With such a small size, one would assume the battery life of the Tentacle box to be quite short, and yet, after extensive trials, I was very pleasantly surprised. The thought of a timecode box dying before the end of a production day truly scares me, and therefore, when testing the Tentacle, I had to make sure it could live up to the challenge. But unlike similarly sized timecode boxes such as the Ambient TL and Moze Gear Q28, which run on Alkaline AAAs and AAs, the Tentacle possesses a built-in rechargeable lithium polymer battery that can last over 40 hours on a single charge and can charge itself in only 1.5 hours! I thoroughly believed this could not possibly be true, and thought the overall battery life would be lessened by extreme weather conditions. I proceeded to use the Tentacle on a feature film in scorching Tucson, Arizona, a news coverage shoot in frigid Lake Tahoe, and on a humid reality TV shoot in South Carolina. Not only did the battery life of the Tentacles hold up, but I found it slightly longer than described. The Tentacle manual describes its temperature range as -22° to +185° F (-30° to +85° C). Tentacles also have a remarkable high-precision TCXO, with inaccuracy of only 1 frame per 24 hours, and that inaccuracy stayed consistent throughout the harsh conditions of each shoot. Quite a feat indeed!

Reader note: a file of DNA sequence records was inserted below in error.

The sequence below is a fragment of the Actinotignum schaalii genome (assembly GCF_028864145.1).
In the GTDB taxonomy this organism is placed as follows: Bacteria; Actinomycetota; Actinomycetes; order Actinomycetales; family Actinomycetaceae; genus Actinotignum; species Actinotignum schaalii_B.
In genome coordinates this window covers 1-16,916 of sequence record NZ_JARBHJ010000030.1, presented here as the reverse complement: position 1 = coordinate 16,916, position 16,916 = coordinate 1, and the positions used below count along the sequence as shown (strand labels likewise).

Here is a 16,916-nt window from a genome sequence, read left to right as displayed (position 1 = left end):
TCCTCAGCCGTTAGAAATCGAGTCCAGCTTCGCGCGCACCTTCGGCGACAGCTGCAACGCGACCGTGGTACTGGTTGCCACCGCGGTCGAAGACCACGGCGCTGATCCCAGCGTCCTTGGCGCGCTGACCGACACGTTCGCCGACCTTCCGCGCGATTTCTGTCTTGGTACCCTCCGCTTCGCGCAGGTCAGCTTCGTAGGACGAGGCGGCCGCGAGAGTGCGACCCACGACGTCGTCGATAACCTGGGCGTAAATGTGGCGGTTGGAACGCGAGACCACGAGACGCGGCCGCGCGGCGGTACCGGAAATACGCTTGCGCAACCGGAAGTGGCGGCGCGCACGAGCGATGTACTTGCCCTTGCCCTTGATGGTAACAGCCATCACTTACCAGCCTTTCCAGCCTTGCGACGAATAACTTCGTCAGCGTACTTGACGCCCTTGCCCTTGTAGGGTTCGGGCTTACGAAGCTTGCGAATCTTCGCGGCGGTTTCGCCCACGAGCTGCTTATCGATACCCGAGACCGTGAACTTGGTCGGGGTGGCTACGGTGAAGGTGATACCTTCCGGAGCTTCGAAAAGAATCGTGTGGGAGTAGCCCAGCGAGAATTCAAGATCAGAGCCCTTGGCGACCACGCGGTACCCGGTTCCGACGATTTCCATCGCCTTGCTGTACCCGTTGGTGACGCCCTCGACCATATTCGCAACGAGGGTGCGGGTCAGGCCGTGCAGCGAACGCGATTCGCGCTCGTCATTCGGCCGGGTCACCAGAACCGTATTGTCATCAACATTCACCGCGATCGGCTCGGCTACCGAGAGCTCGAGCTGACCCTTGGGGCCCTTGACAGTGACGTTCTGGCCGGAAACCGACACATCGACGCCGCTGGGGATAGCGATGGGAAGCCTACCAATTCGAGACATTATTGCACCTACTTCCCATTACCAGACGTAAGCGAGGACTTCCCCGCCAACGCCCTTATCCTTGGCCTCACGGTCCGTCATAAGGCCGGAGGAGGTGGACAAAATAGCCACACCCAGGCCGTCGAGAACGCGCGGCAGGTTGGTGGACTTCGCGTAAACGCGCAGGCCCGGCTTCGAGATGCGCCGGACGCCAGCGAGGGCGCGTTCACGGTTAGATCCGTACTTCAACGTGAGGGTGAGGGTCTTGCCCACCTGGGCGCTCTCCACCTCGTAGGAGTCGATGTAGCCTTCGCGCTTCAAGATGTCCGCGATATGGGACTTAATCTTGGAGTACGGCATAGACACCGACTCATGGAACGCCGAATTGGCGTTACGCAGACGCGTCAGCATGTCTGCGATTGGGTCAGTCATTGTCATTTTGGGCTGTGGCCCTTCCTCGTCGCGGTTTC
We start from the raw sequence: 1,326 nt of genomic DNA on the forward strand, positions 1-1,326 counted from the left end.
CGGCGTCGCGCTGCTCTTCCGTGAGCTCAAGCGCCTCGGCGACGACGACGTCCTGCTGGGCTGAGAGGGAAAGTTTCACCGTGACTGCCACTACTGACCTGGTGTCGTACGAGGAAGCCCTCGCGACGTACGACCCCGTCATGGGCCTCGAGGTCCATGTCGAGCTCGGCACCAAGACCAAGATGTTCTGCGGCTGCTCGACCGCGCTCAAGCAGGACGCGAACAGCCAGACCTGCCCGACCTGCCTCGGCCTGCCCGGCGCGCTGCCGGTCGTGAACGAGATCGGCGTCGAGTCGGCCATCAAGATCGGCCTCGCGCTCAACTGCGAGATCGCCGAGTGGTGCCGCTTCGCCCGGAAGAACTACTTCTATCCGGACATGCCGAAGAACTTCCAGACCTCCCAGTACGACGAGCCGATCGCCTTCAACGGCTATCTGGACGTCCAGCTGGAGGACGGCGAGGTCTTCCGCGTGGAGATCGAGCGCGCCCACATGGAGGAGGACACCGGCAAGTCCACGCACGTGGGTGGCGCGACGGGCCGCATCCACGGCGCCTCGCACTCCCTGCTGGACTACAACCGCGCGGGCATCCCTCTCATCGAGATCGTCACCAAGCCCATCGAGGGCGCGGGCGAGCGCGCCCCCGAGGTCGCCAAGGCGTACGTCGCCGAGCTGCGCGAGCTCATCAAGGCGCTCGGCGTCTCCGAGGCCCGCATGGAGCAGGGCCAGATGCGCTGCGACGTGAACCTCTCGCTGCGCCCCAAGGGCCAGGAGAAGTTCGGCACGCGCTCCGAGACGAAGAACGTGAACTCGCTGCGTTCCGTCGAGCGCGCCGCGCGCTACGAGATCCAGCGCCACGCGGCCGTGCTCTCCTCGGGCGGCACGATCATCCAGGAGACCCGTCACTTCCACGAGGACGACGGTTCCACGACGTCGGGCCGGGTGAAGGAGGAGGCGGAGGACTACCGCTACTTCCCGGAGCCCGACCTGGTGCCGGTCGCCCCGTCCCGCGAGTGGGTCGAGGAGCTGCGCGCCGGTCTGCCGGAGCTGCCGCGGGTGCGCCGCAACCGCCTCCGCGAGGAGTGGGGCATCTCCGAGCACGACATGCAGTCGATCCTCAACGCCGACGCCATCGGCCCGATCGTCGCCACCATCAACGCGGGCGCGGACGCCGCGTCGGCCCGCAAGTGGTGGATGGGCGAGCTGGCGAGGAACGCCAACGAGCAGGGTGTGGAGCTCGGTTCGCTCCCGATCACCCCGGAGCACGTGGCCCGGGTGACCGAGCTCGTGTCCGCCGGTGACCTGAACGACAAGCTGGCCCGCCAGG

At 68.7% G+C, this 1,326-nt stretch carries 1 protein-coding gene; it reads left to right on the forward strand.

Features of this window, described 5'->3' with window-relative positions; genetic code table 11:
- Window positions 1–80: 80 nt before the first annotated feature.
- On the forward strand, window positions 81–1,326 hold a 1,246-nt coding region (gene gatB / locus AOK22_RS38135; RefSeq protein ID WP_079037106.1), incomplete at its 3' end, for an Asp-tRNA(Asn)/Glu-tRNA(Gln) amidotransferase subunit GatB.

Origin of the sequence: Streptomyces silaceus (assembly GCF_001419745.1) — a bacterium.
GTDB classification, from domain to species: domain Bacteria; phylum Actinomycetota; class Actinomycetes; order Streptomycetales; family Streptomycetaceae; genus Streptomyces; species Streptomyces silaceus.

Taking the Tentacles into these challenging settings allowed me to put them through the gauntlet and substantially test their durability as well. I can’t depend on a timecode generator box if wear-and-tear begins to set in after only a couple of uses. Though I’ve only worked with them for two years, I can attest to the Tentacle’s dependability in situations that are far from ideal.